Making crab pots out of willow

Over the last few years, Simon and I have both been involved in some of the activities run by Caravanserai, an arts residency project run by Annie Lovejoy and Mac Dunlop at Treloan Coastal Holidays along with the campsite owners Pete and Debs Walker. Treloan and Caravanserai have been hosts to everything from wild food foraging to poetry and fire sculpture, and we were delighted when they contacted us to see if we’d be interested in learning how to make traditional crab pots out of willow.

The workshop on Thursday was run by Greg Humphries, who patiently and enthusiastically took us through the traditional method of pot making, helping us at each stage of the process. Greg completed a postgraduate residency at Treloan in 2009, focussing on rediscovering traditional skills for a sustainable future, and learnt how to make willow crab pots a few years ago in Portloe as part of his research.

A number of MA students from University College Falmouth’s Arts and Environment course attended and we had a great day chatting about what we were doing and discussing the implications of sustainability. A friend and former Falmouth Marine School colleague of Simon’s, Rory MacPhee, was also there and we had the chance to catch up with him about his latest project which is very close in spirit to ours. Rory is a sculptor, furniture maker, maritime law expert and currach builder, and is currently using his boat to harvest seaweed in the Carrick Roads. Currachs are Irish skin on frame open boats, similar to coracles, powered by oar. Rory has been a huge help already with our project, introducing us to other people doing similar things to what we have planned and giving us extremely helpful advice, so it was great to see him again and exchange ideas.

Jude and Tony Tomlinson from Treloan Farm were kind enough to let use the willow from their withy bed and we spent the morning cutting enough withies to make three or four pots. In the end Simon and I worked on a pot together to save on time and materials, and by the evening we had a pot that was almost finished. We still need to make a base for it, the sides are in need of extra ribs and it’s somewhat large for purpose, but for a first attempt we’re really pleased. I hope that by this time next year we’ll have several neater, more accomplished willow pots to our name, as well as a few lobsters!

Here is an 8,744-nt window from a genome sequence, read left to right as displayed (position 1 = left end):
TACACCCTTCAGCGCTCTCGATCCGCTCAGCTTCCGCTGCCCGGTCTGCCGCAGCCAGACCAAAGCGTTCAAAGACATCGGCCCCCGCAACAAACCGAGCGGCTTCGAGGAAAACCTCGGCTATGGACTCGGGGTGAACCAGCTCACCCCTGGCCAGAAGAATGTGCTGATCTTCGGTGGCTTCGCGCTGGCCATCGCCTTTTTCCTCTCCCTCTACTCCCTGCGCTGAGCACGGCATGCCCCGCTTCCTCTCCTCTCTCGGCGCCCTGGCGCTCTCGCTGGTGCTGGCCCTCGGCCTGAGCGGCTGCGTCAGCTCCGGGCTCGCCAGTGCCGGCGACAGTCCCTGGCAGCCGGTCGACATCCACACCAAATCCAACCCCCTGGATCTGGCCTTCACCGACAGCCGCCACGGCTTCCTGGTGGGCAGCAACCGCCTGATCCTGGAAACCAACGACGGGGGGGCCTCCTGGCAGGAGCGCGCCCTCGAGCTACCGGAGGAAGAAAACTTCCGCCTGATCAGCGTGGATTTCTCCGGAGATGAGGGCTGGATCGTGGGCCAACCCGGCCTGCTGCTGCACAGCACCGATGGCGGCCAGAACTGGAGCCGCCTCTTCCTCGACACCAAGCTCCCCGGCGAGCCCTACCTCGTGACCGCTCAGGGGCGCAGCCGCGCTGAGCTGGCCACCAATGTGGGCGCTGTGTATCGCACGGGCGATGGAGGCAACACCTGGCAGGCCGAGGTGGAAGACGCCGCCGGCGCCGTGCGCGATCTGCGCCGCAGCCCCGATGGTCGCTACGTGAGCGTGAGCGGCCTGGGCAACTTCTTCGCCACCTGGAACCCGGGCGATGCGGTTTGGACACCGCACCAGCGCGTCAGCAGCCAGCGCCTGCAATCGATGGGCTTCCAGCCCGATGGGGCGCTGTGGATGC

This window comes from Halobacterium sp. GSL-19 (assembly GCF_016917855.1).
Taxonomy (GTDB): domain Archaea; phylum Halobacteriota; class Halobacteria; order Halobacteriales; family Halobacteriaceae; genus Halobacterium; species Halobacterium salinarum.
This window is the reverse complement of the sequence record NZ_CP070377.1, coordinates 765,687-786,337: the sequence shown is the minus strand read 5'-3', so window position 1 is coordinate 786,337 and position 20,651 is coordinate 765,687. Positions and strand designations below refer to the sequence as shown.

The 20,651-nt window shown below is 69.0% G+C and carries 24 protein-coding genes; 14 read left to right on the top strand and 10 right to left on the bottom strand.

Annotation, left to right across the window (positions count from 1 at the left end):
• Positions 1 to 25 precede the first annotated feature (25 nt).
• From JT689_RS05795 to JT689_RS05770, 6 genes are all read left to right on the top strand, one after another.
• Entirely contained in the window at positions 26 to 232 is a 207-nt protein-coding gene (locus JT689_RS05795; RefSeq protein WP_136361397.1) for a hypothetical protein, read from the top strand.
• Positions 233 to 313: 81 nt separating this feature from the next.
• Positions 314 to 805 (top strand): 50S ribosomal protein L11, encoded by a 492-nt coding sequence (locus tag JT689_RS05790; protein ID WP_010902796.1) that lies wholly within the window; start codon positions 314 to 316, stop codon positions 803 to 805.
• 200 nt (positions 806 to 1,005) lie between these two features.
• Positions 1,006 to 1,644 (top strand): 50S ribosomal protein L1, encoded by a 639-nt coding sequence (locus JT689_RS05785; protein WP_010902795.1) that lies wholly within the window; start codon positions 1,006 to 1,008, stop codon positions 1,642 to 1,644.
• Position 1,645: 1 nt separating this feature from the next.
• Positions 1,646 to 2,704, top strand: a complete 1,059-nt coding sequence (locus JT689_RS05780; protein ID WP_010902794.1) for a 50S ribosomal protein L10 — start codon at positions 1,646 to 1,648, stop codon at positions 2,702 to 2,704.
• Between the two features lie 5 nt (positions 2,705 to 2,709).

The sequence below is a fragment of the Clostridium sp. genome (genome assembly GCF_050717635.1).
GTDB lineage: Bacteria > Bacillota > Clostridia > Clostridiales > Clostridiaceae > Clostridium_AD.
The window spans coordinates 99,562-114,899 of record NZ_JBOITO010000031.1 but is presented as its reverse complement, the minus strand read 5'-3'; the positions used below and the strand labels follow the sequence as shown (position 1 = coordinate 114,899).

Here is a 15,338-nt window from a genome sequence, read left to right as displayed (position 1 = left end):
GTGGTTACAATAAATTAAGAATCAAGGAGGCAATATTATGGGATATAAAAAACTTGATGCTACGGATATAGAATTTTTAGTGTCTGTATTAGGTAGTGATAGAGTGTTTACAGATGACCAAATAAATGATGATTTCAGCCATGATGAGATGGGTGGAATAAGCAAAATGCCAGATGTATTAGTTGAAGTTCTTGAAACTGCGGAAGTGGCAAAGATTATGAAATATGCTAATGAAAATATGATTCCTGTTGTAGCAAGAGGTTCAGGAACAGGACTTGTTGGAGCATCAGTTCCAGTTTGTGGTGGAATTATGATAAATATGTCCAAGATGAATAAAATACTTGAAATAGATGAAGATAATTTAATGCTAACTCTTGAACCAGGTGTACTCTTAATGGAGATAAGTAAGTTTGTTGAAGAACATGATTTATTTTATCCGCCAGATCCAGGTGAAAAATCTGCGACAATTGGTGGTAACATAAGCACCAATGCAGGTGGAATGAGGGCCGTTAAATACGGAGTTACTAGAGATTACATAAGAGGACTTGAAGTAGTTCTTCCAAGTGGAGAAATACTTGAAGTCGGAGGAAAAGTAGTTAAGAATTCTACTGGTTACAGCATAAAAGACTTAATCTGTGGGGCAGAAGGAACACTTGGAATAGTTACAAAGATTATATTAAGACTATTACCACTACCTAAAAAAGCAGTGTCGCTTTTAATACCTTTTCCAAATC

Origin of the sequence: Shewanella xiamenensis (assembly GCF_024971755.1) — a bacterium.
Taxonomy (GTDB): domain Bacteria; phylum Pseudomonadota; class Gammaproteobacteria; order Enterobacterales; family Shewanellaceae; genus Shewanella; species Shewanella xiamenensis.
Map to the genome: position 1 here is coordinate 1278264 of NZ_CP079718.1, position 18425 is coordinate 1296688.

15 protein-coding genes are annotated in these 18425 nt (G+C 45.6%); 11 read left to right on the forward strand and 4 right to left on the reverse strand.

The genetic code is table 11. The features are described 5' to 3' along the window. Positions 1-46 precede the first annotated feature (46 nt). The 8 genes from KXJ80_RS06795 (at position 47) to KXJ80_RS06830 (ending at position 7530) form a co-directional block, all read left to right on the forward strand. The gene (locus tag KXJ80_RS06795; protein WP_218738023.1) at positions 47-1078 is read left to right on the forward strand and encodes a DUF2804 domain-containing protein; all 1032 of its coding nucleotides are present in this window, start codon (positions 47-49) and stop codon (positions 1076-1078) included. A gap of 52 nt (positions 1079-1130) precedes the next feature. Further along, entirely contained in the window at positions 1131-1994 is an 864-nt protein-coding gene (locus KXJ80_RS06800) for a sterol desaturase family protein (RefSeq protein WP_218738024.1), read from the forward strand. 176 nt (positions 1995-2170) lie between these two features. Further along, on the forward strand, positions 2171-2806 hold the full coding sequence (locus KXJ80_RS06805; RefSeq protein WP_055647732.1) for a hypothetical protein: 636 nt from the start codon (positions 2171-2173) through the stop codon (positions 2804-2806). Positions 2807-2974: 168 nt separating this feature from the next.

Thank you to Greg and everyone involved in making the day so interesting, informative and such a lot of fun! Also thank you also to Mary Pollard for her fantastic photos of the day; you can find these here. Oh, and we got a little mention in the Falmouth Packet too!


10 thoughts on “Making crab pots out of willow

  1. Sarah Schofield says:

    looks like a lot of fun… I would probably take someones eye out with a piece of willow if i attempted it.

  2. justnicephotos says:

    It was a great day for willow cutting and crab pot making, glad to have experienced part of the day with you all ! Cat there is so much willow that needs cutting right now over in our Jollity garden – will take you over if anyone wants to prune away – pity to waste it ………

  3. […] Si & Cat gave it their all and Cat has written a lovely account of the day on their blog (Teach a Man to Fish – a local sustainable fishing […]

  4. Peter says:

    The willow crab pot looks great. Do you think bamboo would suffice? I have a patch of long, stringy bamboo in my garden about four metres in length. Willow is scarce in Queensland, Australia, so I was considering bamboo. I was looking at a material to make a more traditional pot than something like chicken wire to use for crabs and prawns on the Brisbane river.
    I look forward to your thoughts.

    • Cat says:

      Thanks! To be honest, I don’t know enough about crab pot making to say. But I do know bamboo is used in SE Asia for making fish traps etc and is durable and easy to work with so I see no reason why it wouldn’t be perfect for the job – we reckon give it a go!

    • crabpotdave says:

      Bamboo won’t do the job, Willow is used as it bends and works easily also when it is in the sea it absorbs it’s own weight on water so that and a few bricks help to keep it stable on the sea bed.

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